OnLive Desktop brings Windows 7, Office apps to your iPad
I was going to write about how this is the latest sign that we're all inevitably going to be sucked into the cloud, and how at last we're seeing the realization of that vision from about five or ten years ago of network devices accessing our data and programs via the interwebs, when it occurred to me that this is actually the least interesting angle of this story.
What's truly interesting about this story is that it illustrates how innovation works. Namely, it's largely unpredictable. No one can tell me that, when they were drawing up the plans for the original iPad, anyone in the room ever looked up and said, "And then someone will start streaming application data directly to your iPad, and you won't even need to have Office installed!" No one saw this happening, because services like OnLive don't make any commercial sense until there's already a ready installed base of iPad-like devices waiting to be served. It's a chicken waiting for an egg.
There's a concept that Steven Johnson writes about in Where Good Ideas Come From, called "the adjacent possible." This is the idea that innovation from A to B to C to D, which in retrospect looks completely inevitable and self-evident, is in fact quite unpredictable, because A made B possible, and B made C possible, and C made D possible. The pathway from A to D did not become evident until each intervening step was worked out, and all those business professors writing articles about how corporate leaders failed because they didn't see D coming are benefiting by hindsight; within the moment, we're all equally blind.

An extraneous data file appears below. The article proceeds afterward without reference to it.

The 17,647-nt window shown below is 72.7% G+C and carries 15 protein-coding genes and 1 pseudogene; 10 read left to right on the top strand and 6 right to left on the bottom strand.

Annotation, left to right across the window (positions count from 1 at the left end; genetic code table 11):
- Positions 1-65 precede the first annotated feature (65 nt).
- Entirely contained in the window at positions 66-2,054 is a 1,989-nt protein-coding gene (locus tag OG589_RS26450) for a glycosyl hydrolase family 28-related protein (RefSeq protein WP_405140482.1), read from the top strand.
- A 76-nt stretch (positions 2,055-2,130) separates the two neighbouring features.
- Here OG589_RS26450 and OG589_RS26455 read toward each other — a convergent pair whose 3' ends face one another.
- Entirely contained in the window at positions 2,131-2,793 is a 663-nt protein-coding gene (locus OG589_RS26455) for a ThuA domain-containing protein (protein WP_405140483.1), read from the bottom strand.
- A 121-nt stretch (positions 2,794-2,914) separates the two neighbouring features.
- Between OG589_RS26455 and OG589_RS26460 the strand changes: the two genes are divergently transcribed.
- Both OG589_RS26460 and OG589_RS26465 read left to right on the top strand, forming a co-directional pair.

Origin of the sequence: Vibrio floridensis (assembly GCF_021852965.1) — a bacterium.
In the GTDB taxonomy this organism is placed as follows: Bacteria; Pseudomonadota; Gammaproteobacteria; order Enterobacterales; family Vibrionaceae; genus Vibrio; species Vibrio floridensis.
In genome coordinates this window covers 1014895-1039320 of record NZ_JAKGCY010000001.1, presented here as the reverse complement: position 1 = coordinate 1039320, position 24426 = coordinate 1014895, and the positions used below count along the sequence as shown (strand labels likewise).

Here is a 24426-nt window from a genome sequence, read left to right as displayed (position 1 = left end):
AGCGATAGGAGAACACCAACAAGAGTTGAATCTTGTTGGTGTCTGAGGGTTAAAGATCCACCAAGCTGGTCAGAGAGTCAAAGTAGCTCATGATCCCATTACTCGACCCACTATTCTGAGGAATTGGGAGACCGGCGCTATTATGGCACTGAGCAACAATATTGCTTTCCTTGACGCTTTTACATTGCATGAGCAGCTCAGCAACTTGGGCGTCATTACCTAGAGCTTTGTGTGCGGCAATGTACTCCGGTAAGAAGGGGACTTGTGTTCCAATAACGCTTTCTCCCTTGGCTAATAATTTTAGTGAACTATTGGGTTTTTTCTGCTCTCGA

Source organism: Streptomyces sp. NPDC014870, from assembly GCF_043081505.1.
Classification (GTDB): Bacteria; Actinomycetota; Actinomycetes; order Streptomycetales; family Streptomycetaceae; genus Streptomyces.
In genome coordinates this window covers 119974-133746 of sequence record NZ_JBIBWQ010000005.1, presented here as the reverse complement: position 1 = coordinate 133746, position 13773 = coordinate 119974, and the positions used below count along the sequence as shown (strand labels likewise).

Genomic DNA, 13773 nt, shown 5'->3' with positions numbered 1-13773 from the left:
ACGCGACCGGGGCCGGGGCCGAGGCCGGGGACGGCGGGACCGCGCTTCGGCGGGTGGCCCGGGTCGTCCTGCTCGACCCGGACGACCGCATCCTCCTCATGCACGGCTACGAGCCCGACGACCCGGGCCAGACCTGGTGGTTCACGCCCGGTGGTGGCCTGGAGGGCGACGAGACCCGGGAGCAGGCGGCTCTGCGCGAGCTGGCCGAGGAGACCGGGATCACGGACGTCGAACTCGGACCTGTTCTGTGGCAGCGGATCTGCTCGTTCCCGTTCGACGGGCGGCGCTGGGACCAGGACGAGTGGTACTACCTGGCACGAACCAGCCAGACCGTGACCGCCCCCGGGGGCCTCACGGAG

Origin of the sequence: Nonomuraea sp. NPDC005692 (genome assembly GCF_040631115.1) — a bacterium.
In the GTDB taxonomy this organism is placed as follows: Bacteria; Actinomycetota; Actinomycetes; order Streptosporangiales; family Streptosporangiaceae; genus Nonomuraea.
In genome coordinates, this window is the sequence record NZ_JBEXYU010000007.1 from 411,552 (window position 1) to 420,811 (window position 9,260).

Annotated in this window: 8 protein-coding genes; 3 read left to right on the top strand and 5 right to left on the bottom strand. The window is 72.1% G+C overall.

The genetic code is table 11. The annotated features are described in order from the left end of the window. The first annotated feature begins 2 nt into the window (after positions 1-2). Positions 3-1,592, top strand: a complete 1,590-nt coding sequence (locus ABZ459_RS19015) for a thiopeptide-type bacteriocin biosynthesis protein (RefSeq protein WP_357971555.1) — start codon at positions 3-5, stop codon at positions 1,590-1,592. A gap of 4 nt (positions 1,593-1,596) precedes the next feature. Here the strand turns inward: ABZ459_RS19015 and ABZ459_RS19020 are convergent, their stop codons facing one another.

In short, we couldn't go straight from the idea of network-capable devices to "Office in the Cloud" because the idea of putting Office in the cloud depends on the network effects of there already being a large installed base of people who might want that sort of service, and that didn't exist until the iPad became the first mass-market tablet device. Apple didn't see this coming; they were too busy making the iPad something that you and I might want to buy on its own merits. OnLive, I'm pretty sure, didn't see this coming; they were too busy building a video game streaming service, then later porting that to iOS devices, and then someone looked up from the table and realized that there's another market out there. A lot of adjacent possibles needed to be worked out before this became a viable marketing opportunity.
It still might fail, mind you, but it's undeniably cool to see the ecosystem evolve in this way. We live in strange and wonderful times.